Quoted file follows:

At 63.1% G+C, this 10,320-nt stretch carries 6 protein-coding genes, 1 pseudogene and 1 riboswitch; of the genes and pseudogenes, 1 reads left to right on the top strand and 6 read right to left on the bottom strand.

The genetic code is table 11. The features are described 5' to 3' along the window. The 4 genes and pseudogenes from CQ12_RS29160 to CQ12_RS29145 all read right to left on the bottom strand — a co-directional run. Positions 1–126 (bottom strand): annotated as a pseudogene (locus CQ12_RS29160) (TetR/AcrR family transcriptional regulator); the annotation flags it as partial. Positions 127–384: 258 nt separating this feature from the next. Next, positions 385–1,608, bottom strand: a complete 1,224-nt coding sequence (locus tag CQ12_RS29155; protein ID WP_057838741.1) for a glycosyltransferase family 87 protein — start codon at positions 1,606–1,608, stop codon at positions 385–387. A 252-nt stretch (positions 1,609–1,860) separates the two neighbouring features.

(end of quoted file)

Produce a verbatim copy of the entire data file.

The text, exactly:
At 63.1% G+C, this 10,320-nt stretch carries 6 protein-coding genes, 1 pseudogene and 1 riboswitch; of the genes and pseudogenes, 1 reads left to right on the top strand and 6 read right to left on the bottom strand.

The genetic code is table 11. The features are described 5' to 3' along the window. The 4 genes and pseudogenes from CQ12_RS29160 to CQ12_RS29145 all read right to left on the bottom strand — a co-directional run. Positions 1–126 (bottom strand): annotated as a pseudogene (locus CQ12_RS29160) (TetR/AcrR family transcriptional regulator); the annotation flags it as partial. Positions 127–384: 258 nt separating this feature from the next. Next, positions 385–1,608, bottom strand: a complete 1,224-nt coding sequence (locus tag CQ12_RS29155; protein ID WP_057838741.1) for a glycosyltransferase family 87 protein — start codon at positions 1,606–1,608, stop codon at positions 385–387. A 252-nt stretch (positions 1,609–1,860) separates the two neighbouring features.